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Countdown to Kalamata’s dance festival July 14, 2006

Posted by grhomeboy in Arts Festivals, Ballet Dance Opera.

Kalamata’s annual International event kicks off this Friday, July 14, and runs for nine days

We are all eagerly awaiting the beginning of this year’s International Dance Festival at Kalamata, one of the summer’s most prominent dance events.

The festival, which kicks off on Friday and will run to July 23, boasts the participation of 11 dance companies from nine different countries and 20 performances and celebrates its 12th anniversary this year. Shows have been scheduled to take place at the Castle Amphitheater, the Cultural Center and even the gym of the city’s former high school. In the meantime, seminars will once again be taking place at Kalamata’s National Stadium; they will be conducted by David Zambrano, who will perform as part of the festival.

Rich program > Opening its doors to new scenes, this year’s festival will welcome artists from Portugal and Austria, two countries which have had a sizzling dance scene for the past couple of years. The program also includes artists and groups from France, Belgium, South Africa, the Netherlands, Israel, Cyprus and Greece.

When talking about the Kalamata International Dance Festival, one should keep in mind that it is an institution which earned its place on the international dance scene through years of effort but has succeeded in becoming a major force outside the capital. A dozen years ago it started sowing the seeds of interest for the international dance scene at a time when the Greek scene lacked any such institutions. With the Greek dance scene currently much more prominent and featuring various larger or smaller festivals and events, Kalamata’s festival maintains a unique presence.

Under the highly skillful artistic direction of Vicky Marangopoulou, it continues to transmit to the Greek public all the various tendencies of modern dance, as clearly as possible, hoping to encourage dialogue between the audience and the artists but also the communication and exchange of ideas between the different artists.

Focusing on variety and on highlighting differences in dance according to geography and artistic creation, the festival’s program will feature all sorts of different performances which will reflect the vibrance and power of the dance scene.

The event will kick off with a performance choreographed by Angelin Preljocaj to Vivaldi’s “Four Seasons,” on Friday and Saturday. The renowned choreographer, who is also well known to the Greek public, will visit Kalamata with a group of extraordinary dancers and sets especially designed by award-winning artist Fabrice Hyber.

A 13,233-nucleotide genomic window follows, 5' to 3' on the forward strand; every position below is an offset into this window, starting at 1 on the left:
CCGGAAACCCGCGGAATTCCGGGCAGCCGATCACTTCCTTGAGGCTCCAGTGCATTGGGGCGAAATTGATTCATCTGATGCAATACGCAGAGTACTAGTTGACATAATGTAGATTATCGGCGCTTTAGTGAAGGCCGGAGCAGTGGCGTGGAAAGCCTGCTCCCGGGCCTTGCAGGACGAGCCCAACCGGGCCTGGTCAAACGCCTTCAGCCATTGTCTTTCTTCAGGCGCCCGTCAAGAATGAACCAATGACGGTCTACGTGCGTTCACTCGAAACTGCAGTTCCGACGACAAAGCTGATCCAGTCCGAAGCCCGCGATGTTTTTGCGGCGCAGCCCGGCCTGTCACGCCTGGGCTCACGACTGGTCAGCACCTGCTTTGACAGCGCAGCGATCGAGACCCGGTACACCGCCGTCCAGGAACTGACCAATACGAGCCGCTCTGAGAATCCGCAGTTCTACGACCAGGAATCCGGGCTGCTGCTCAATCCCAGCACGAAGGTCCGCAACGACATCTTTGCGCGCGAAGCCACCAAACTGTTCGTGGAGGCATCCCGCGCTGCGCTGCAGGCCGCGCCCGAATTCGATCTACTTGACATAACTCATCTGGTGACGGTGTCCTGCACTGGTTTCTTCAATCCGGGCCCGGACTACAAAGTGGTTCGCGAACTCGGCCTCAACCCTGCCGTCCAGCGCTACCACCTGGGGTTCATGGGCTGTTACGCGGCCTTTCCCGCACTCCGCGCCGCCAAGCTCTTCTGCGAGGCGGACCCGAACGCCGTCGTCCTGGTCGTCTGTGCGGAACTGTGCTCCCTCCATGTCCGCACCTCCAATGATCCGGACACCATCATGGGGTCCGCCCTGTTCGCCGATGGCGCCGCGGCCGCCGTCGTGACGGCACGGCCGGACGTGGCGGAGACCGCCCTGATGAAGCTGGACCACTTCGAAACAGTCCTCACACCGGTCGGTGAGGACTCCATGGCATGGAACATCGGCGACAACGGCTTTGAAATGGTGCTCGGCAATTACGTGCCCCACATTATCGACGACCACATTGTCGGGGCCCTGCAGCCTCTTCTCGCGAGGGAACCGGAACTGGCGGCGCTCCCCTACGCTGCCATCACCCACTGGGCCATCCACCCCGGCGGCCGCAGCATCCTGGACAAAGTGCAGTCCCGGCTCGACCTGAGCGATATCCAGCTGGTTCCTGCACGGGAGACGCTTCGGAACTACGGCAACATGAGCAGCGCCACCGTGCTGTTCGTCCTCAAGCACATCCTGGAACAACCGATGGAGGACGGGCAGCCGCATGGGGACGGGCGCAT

Up-and-coming choreographer Yasmeen Godder will present her high-quality performance “Two Playful Pink” on Saturday and Sunday, revealing another aspect of Israel’s dance scene which local dance fans are already familiar with. David Zambrano, who is of Venezuelan descent but has been a member of the Amsterdam dance community for years, has created the duet “Maza-Dama” for himself and Ermis Malkotsis from Greek dance company Sinequanon. Zambrano is also well known as a dance teacher and an imaginative choreographer regarding improvisations. The duet, inspired by soul music, will be staged on Saturday, Sunday and July 20. Via Katlehong will take the audience on a journey to South Africa, with rebellious dances against the Apartheid regime rooted in a tradition of the Zulu tribe. The performance, titled “Nkulukelo,” will take place on Sunday.

Next up are two choreographers who, despite their young age, are being distinguished in Europe: Greece’s Zoe Dimitriou, a London-based choreographer and researcher, will present her penetrating solo “Can You See Me?” along with Cyprus’s Alexandra Waierstall’s sensitive solo “Affect” in a single performance on July 17 and 19. Other than Zoe Dimitriou, Fotis Nikolaou is also part of this year’s performing young artists; he will present “Not Yet” with his company X-it on July 18.

Belgium will make its presence felt with Peeping Tom’s performance “Le Salon,” a hard show about decay and decadence, which will move and provoke but also initiate discussions on longstanding social issues. It will go on stage on July 20 and 21.

Portugal’s Sonia Baptista will do a special show with script, movement and videos, which will blend the aesthetics of the Far East and the West in a personal world full of feminine memories. Her show “Icebox Fly. Winter Kick,” which will be performed on July 21 and 22, will open up the Greek public to the Portuguese scene, which has taken over Europe with its originality and sensitivity.

Chris Haring’s performance “Kind of Heroes,” a game of identities between three shy characters, will reveal another experimental scene, that of Austria, on July 22 and 23. Finally, Emmanuel Gat will close the festival with a diptych of refreshing choreographies on landmark compositions for modern dance: Schubert’s four lieder “Winter Journey” and Igor Stravinsky’s “The Rite of Spring.” The production will be staged on July 23.

For information > tel 27210 83086.

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